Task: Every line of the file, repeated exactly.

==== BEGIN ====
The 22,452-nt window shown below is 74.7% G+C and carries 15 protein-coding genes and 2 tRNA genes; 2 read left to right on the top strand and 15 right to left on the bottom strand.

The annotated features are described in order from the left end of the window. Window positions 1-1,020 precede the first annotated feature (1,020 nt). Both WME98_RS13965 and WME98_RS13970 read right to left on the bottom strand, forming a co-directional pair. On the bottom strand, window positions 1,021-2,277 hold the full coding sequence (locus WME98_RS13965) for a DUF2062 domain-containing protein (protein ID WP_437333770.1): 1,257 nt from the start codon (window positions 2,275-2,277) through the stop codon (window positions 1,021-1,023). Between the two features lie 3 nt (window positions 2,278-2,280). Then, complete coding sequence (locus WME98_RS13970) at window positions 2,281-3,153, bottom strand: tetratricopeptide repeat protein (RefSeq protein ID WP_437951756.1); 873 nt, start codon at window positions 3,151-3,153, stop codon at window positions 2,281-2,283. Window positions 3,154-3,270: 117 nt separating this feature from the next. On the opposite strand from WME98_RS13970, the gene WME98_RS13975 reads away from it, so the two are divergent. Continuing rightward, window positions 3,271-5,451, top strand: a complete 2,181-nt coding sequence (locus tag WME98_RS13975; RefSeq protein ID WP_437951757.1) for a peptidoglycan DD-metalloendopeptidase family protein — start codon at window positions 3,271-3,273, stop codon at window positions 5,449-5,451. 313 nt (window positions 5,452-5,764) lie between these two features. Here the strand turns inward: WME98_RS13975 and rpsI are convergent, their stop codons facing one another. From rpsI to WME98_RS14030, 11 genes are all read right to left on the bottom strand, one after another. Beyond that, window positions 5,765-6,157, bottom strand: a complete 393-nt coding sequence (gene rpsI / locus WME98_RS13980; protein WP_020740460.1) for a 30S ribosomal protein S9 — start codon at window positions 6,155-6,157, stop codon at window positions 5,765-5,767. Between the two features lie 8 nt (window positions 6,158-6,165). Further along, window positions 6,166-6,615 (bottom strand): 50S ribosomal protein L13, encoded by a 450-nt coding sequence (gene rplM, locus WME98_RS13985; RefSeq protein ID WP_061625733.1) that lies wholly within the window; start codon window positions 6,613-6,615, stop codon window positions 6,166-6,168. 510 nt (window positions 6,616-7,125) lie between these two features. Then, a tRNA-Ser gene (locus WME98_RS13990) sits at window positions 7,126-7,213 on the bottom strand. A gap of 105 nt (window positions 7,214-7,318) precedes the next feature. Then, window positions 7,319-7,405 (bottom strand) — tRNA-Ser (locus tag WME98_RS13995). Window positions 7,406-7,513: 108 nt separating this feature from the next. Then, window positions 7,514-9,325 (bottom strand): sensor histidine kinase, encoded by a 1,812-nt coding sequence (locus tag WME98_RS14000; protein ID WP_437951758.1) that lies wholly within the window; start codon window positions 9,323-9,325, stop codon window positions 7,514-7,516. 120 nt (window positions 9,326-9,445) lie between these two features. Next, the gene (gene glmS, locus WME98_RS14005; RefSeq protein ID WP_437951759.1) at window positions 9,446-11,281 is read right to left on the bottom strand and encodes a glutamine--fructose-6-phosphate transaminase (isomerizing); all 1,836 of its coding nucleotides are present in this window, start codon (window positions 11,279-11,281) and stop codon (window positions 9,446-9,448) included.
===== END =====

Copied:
The 22,452-nt window shown below is 74.7% G+C and carries 15 protein-coding genes and 2 tRNA genes; 2 read left to right on the top strand and 15 right to left on the bottom strand.

The annotated features are described in order from the left end of the window. Window positions 1-1,020 precede the first annotated feature (1,020 nt). Both WME98_RS13965 and WME98_RS13970 read right to left on the bottom strand, forming a co-directional pair. On the bottom strand, window positions 1,021-2,277 hold the full coding sequence (locus WME98_RS13965) for a DUF2062 domain-containing protein (protein ID WP_437333770.1): 1,257 nt from the start codon (window positions 2,275-2,277) through the stop codon (window positions 1,021-1,023). Between the two features lie 3 nt (window positions 2,278-2,280). Then, complete coding sequence (locus WME98_RS13970) at window positions 2,281-3,153, bottom strand: tetratricopeptide repeat protein (RefSeq protein ID WP_437951756.1); 873 nt, start codon at window positions 3,151-3,153, stop codon at window positions 2,281-2,283. Window positions 3,154-3,270: 117 nt separating this feature from the next. On the opposite strand from WME98_RS13970, the gene WME98_RS13975 reads away from it, so the two are divergent. Continuing rightward, window positions 3,271-5,451, top strand: a complete 2,181-nt coding sequence (locus tag WME98_RS13975; RefSeq protein ID WP_437951757.1) for a peptidoglycan DD-metalloendopeptidase family protein — start codon at window positions 3,271-3,273, stop codon at window positions 5,449-5,451. 313 nt (window positions 5,452-5,764) lie between these two features. Here the strand turns inward: WME98_RS13975 and rpsI are convergent, their stop codons facing one another. From rpsI to WME98_RS14030, 11 genes are all read right to left on the bottom strand, one after another. Beyond that, window positions 5,765-6,157, bottom strand: a complete 393-nt coding sequence (gene rpsI / locus WME98_RS13980; protein WP_020740460.1) for a 30S ribosomal protein S9 — start codon at window positions 6,155-6,157, stop codon at window positions 5,765-5,767. Between the two features lie 8 nt (window positions 6,158-6,165). Further along, window positions 6,166-6,615 (bottom strand): 50S ribosomal protein L13, encoded by a 450-nt coding sequence (gene rplM, locus WME98_RS13985; RefSeq protein ID WP_061625733.1) that lies wholly within the window; start codon window positions 6,613-6,615, stop codon window positions 6,166-6,168. 510 nt (window positions 6,616-7,125) lie between these two features. Then, a tRNA-Ser gene (locus WME98_RS13990) sits at window positions 7,126-7,213 on the bottom strand. A gap of 105 nt (window positions 7,214-7,318) precedes the next feature. Then, window positions 7,319-7,405 (bottom strand) — tRNA-Ser (locus tag WME98_RS13995). Window positions 7,406-7,513: 108 nt separating this feature from the next. Then, window positions 7,514-9,325 (bottom strand): sensor histidine kinase, encoded by a 1,812-nt coding sequence (locus tag WME98_RS14000; protein ID WP_437951758.1) that lies wholly within the window; start codon window positions 9,323-9,325, stop codon window positions 7,514-7,516. 120 nt (window positions 9,326-9,445) lie between these two features. Next, the gene (gene glmS, locus WME98_RS14005; RefSeq protein ID WP_437951759.1) at window positions 9,446-11,281 is read right to left on the bottom strand and encodes a glutamine--fructose-6-phosphate transaminase (isomerizing); all 1,836 of its coding nucleotides are present in this window, start codon (window positions 11,279-11,281) and stop codon (window positions 9,446-9,448) included.